You can play on a chipped reed if it's not chipped too bad. But, the damage to the reed will affect the sound. It is not advisable to use chipped reeds because in some cases, it will destroy the sound of your reed instrument or it will be completely unplayable.

It is normal for a reed to expire. Most reeds have a lifespan of 1 week to 1 month, depending on how often you use it and how well you take care of it. Reeds will most commonly chip or worse, crack, among the beginners. Chipping in a reed is one of the signs that you may need to replace your reed. 

Some players will use chipped reeds but checking the extent of the chipped area is a must. If the center of the tip is chipped, expect for a worse performance of the reed. If it is chipped in the corner, you could use it a little while longer but you might have a hard time on achieving your desired sound.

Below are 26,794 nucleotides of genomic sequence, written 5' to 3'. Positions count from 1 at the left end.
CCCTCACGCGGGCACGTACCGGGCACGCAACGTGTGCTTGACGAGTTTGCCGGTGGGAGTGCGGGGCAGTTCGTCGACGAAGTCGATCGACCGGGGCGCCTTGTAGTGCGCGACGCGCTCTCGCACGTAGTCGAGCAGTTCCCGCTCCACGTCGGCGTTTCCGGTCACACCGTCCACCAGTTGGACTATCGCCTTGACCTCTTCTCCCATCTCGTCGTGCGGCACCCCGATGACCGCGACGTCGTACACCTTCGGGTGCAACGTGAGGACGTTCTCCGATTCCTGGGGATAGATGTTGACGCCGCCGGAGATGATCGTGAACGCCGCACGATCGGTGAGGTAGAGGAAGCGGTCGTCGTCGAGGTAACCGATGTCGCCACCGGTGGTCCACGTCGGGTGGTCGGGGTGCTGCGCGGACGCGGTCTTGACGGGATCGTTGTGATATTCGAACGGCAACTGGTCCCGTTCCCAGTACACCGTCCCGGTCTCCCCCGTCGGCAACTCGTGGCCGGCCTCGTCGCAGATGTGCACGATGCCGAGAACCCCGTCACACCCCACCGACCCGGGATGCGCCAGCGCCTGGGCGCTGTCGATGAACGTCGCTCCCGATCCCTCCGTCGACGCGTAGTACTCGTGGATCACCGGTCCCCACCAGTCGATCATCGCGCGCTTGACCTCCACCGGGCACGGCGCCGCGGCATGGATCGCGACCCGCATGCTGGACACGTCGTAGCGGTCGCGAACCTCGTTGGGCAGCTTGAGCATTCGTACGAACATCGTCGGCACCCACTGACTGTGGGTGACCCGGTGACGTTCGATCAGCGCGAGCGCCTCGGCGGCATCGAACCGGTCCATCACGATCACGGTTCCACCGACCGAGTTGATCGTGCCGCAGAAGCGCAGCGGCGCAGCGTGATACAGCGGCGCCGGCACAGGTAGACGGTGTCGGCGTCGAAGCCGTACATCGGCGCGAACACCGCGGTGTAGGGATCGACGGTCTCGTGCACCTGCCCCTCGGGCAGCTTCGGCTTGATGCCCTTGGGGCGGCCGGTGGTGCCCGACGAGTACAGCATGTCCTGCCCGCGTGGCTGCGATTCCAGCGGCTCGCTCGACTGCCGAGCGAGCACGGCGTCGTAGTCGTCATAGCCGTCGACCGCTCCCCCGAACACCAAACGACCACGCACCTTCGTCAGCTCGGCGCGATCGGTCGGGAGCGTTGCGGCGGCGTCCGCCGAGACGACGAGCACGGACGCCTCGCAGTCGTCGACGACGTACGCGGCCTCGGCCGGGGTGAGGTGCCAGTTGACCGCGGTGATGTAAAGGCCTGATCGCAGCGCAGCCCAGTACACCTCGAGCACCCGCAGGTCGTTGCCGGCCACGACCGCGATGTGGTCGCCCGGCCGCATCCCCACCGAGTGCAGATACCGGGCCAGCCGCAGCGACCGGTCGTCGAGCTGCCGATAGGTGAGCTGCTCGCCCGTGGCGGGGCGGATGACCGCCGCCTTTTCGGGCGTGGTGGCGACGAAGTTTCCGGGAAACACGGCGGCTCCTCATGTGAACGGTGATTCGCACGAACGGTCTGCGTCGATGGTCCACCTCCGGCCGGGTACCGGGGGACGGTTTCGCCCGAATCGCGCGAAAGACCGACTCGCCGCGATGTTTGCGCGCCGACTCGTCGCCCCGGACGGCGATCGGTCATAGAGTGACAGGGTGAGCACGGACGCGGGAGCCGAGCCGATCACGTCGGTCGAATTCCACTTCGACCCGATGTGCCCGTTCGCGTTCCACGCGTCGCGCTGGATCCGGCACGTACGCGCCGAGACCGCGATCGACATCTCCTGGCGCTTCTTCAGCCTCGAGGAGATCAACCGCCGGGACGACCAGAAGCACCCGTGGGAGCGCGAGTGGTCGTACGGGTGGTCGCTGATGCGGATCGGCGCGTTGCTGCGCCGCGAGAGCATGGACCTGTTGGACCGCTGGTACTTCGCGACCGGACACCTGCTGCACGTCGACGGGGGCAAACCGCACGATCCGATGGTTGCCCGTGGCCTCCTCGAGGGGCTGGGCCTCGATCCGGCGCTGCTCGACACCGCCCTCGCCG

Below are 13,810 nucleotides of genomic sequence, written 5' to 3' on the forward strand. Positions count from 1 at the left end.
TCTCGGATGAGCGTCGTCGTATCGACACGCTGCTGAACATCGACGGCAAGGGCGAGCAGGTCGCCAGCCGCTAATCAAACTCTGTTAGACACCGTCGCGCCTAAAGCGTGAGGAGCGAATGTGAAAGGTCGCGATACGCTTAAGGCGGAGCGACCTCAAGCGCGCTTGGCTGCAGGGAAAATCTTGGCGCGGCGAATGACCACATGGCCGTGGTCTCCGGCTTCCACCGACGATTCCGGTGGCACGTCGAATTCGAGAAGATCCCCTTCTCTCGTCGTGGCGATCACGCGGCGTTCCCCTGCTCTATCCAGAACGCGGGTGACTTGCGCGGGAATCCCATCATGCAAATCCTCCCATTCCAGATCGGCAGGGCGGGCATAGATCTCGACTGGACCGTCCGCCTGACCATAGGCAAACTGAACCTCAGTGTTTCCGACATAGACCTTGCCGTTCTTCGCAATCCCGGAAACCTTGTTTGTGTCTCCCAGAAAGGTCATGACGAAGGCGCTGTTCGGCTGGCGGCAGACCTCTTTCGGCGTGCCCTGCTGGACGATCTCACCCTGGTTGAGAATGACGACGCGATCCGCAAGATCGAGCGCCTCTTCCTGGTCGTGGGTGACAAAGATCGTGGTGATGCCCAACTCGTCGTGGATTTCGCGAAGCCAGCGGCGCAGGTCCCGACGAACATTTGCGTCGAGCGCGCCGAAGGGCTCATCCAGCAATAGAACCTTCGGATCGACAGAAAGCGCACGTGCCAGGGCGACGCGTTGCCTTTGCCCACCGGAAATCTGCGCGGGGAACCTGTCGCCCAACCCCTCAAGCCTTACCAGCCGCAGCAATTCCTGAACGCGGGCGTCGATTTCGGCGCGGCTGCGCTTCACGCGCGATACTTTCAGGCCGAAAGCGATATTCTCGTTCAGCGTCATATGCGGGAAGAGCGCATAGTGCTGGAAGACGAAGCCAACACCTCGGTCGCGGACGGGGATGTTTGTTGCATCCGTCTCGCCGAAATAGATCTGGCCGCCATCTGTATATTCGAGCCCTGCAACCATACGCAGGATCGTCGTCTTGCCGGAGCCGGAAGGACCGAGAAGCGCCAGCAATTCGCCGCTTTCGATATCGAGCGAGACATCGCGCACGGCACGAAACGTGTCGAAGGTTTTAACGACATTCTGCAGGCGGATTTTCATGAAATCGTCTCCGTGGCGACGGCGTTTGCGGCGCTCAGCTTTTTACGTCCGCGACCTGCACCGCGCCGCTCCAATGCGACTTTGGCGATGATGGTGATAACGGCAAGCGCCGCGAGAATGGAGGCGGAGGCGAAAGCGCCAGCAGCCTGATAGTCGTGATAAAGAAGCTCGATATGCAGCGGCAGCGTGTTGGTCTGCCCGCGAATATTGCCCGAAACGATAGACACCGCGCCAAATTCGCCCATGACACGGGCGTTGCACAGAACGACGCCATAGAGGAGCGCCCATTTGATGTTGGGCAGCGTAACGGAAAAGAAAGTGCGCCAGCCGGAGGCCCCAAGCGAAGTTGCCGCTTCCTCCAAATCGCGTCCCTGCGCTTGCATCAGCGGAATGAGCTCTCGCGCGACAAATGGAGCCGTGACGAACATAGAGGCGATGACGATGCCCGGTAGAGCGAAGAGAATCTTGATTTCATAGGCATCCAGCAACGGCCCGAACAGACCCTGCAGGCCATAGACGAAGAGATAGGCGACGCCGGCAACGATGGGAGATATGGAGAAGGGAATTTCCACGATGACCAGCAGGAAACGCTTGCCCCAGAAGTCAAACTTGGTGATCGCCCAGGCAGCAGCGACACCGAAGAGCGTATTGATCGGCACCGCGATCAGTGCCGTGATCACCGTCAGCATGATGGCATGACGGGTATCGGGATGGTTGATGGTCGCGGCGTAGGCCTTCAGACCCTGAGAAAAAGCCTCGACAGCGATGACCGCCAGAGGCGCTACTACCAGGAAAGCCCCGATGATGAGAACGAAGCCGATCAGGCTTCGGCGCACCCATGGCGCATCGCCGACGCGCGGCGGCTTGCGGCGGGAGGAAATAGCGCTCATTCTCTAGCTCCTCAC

There are remedies that might help you extend the life of your chipped reed a little longer. You could re-scrape and clip the tip of your reed shorter so that the tip’s edge is sharpened. Some professional musicians practice this method. Before doing this, make sure that you are experienced enough in performing this remedy because it could cause more damage to your reed.

It is suggested that if your reed gets chipped you just replace it, especially if the reed is already cracked. Cracked reeds are considered dead reeds. A reed needs to vibrate in order to create a sound and a cracked reed will not vibrate. It is normal wer-and-tear if your reeds chip or crack over time, it just happens and is impossible to predict.

To avoid chipped reeds, always take good care of it. There are methods and techniques on how to maintain your reeds’ cleanliness and extend its lifespan. It is difficult to find a good reed so when you found a good one, you might want to make it last longer.